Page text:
Channel 4 ‘provides competition to the BBC’ says Jeremy Hunt
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Julian Knight said it was possible for Channel 4 to thrive and compete with big US media giants as he gave his tentative support to the privatisation of the network. However, he strongly suggested the Government had made its decision to cut loose Channel 4 as revenge for its coverage of Boris Johnson and Brexit.
It emerged last night the Government had decided to sell off Channel 4, 40 years after it was first set up.
Ministers said last year that privatisation would help secure its future as a public service broadcaster.
The Department for Digital, Culture, Media & Sport said in a statement the decision would allow the channel to “thrive in the face of a rapidly-changing media landscape”.
Culture Secretary Nadine Dorries added in a tweet that she wanted the broadcaster to remain a “cherished place in British life”, but felt that Government ownership was “holding Channel 4 back from competing against streaming giants like Netflix and Amazon”.
The conclusion was reached after a public consultation on Channel 4’s future was carried out.
It is expected it could sell for as much as £1billion.
But reacting to the news this morning, Mr Knight said: “Elephant in the room time – is this being done for revenge for Channel 4’s biased coverage of the likes of Brexit and personal attacks on the PM?
“The timing of the announcement 7pm, coinciding with Channel 4 news, was very telling.
“Undoubtedly, across much of the party – there is a feeling of payback time and the word privatisation tickles the ivories of many.
“The money is irrelevant – equivalent to four days’ national debt interest – so it must be used to support skills in creative sectors.”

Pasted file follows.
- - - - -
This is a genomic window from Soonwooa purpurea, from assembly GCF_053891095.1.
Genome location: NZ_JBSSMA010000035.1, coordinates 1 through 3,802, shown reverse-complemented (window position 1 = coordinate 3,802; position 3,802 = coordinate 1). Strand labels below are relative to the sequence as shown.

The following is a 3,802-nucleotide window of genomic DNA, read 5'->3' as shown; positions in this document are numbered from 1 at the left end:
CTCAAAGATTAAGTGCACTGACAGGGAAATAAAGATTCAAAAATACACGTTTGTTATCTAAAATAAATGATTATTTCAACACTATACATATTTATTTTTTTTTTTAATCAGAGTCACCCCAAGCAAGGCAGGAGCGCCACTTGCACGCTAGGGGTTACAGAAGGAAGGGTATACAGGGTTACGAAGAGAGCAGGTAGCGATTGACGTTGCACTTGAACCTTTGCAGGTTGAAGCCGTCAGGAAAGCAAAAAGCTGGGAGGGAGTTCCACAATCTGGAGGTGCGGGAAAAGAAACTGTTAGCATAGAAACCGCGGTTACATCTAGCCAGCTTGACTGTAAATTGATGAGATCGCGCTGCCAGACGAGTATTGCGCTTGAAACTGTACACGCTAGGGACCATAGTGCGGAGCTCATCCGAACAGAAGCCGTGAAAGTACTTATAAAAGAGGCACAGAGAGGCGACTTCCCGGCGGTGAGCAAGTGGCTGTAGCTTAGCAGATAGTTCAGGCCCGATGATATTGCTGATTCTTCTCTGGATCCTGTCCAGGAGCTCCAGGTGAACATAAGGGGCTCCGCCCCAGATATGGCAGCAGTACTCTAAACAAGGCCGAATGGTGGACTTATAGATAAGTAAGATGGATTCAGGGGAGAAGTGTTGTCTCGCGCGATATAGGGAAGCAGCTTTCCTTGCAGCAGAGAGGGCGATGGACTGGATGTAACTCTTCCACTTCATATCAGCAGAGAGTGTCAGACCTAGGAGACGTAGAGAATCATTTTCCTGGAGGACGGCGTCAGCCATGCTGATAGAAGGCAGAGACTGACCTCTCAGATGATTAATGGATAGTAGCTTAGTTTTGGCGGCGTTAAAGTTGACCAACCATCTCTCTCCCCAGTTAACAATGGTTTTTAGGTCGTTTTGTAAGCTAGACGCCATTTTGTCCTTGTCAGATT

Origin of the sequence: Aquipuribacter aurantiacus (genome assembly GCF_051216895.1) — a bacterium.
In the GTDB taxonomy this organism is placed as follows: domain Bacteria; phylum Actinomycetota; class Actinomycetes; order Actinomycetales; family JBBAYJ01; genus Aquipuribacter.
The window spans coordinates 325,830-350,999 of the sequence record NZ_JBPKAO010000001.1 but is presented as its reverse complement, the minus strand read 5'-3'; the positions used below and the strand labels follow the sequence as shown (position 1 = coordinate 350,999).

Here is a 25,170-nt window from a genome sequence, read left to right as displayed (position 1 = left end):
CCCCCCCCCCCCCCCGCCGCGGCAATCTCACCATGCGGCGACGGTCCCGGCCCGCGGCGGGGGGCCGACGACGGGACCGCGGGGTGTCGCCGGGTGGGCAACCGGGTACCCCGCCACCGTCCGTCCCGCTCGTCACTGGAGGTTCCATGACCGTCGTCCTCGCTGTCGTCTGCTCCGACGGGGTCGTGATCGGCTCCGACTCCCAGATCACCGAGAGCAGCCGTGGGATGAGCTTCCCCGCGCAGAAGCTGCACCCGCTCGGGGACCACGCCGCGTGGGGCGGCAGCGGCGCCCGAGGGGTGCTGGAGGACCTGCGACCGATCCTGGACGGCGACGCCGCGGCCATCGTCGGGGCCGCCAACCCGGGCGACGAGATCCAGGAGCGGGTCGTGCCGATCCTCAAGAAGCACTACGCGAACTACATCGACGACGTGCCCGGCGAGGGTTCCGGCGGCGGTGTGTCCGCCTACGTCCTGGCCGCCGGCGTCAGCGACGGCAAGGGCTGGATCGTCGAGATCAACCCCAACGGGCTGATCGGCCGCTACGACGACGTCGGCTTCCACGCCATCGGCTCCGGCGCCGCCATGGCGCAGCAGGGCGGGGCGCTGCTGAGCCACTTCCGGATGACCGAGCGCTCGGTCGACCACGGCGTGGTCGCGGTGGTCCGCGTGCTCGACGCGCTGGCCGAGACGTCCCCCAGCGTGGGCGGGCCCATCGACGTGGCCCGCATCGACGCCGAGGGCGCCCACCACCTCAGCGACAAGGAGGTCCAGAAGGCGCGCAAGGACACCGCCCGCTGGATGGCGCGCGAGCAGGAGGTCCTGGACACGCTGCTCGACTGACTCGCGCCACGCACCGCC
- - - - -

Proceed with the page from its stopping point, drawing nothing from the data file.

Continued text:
Channel 4 has built a reputation for providing alternative media coverage, with repeated suggestions of a left-wing bias.
It sparked outrage among Tory MPs after it placed an ice sculpture on stage in the place of Boris Johnson during a climate change debate after he failed to attend.
Mr Johnson chose not to appear over concerns the debate would not be balanced.
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In another incident, Presenter Jon Snow was forced to apologise after he said he had “never seen so many white people in one place” when reporting on a rally taking place to mark the day Britain left the EU.
Meanwhile, in a third incident, in 2015 the channel received more than 6,500 complaints about a docudrama that imagined what would happen if Ukip had won the election and Nigel Farage made Prime Minister.
It depicted riots in the streets and mass unemployment.
While appearing critical of the Government’s reasons for privatising the network, Mr Knight said the “greater freedom” offered would benefit the channel.
“Channel 4 will have greater freedom to compete once privatised and if managed well it should be able to continue to innovate and crucially appeal to young audiences – a real unique selling point in today’s broadcast landscape,” he said.
“Privatisation – even for some wrong reasons – can work for C4 but must be part of a thorough overhaul of all public service broadcasting.”
Channel 4 said it was “disappointed” at the Government’s decision but conceded the future of the network was a decision for the Government.
The channel’s chief executive, Alex Mahon, said in an internal email to staff on Monday her priority now was to “look after all of you and the wonderful Channel 4 spirit”.
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